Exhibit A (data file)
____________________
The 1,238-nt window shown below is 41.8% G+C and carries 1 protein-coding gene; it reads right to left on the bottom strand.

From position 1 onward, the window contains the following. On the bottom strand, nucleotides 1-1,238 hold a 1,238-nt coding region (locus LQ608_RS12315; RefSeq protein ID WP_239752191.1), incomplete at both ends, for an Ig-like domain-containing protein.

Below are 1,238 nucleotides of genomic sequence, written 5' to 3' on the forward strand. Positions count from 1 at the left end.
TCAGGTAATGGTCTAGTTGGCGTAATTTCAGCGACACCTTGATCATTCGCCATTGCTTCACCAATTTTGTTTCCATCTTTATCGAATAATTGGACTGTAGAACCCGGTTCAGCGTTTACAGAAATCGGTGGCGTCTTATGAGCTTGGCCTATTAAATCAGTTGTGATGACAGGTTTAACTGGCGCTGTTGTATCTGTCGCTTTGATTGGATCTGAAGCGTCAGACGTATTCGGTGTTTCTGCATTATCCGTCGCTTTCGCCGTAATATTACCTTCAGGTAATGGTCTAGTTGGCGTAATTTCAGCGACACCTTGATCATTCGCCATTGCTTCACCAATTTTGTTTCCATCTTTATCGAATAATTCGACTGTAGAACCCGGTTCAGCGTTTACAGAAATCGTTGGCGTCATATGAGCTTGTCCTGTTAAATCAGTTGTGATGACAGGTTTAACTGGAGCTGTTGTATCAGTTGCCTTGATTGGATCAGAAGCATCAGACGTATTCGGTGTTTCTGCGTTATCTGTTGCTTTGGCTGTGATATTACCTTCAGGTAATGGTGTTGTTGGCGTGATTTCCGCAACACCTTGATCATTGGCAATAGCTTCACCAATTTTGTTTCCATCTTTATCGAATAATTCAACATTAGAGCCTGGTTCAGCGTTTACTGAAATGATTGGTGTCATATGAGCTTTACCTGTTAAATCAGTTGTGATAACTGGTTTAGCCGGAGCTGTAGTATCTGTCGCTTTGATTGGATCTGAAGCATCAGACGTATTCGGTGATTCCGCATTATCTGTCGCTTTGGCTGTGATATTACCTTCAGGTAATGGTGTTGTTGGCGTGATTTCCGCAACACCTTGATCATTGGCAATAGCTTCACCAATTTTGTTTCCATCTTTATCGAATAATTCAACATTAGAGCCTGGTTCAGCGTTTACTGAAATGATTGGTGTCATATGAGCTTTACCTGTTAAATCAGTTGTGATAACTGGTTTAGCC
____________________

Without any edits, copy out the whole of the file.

The 1,238-nt window shown below is 41.8% G+C and carries 1 protein-coding gene; it reads right to left on the bottom strand.

From position 1 onward, the window contains the following. On the bottom strand, nucleotides 1-1,238 hold a 1,238-nt coding region (locus LQ608_RS12315; RefSeq protein ID WP_239752191.1), incomplete at both ends, for an Ig-like domain-containing protein.

Below are 1,238 nucleotides of genomic sequence, written 5' to 3' on the forward strand. Positions count from 1 at the left end.
TCAGGTAATGGTCTAGTTGGCGTAATTTCAGCGACACCTTGATCATTCGCCATTGCTTCACCAATTTTGTTTCCATCTTTATCGAATAATTGGACTGTAGAACCCGGTTCAGCGTTTACAGAAATCGGTGGCGTCTTATGAGCTTGGCCTATTAAATCAGTTGTGATGACAGGTTTAACTGGCGCTGTTGTATCTGTCGCTTTGATTGGATCTGAAGCGTCAGACGTATTCGGTGTTTCTGCATTATCCGTCGCTTTCGCCGTAATATTACCTTCAGGTAATGGTCTAGTTGGCGTAATTTCAGCGACACCTTGATCATTCGCCATTGCTTCACCAATTTTGTTTCCATCTTTATCGAATAATTCGACTGTAGAACCCGGTTCAGCGTTTACAGAAATCGTTGGCGTCATATGAGCTTGTCCTGTTAAATCAGTTGTGATGACAGGTTTAACTGGAGCTGTTGTATCAGTTGCCTTGATTGGATCAGAAGCATCAGACGTATTCGGTGTTTCTGCGTTATCTGTTGCTTTGGCTGTGATATTACCTTCAGGTAATGGTGTTGTTGGCGTGATTTCCGCAACACCTTGATCATTGGCAATAGCTTCACCAATTTTGTTTCCATCTTTATCGAATAATTCAACATTAGAGCCTGGTTCAGCGTTTACTGAAATGATTGGTGTCATATGAGCTTTACCTGTTAAATCAGTTGTGATAACTGGTTTAGCCGGAGCTGTAGTATCTGTCGCTTTGATTGGATCTGAAGCATCAGACGTATTCGGTGATTCCGCATTATCTGTCGCTTTGGCTGTGATATTACCTTCAGGTAATGGTGTTGTTGGCGTGATTTCCGCAACACCTTGATCATTGGCAATAGCTTCACCAATTTTGTTTCCATCTTTATCGAATAATTCAACATTAGAGCCTGGTTCAGCGTTTACTGAAATGATTGGTGTCATATGAGCTTTACCTGTTAAATCAGTTGTGATAACTGGTTTAGCC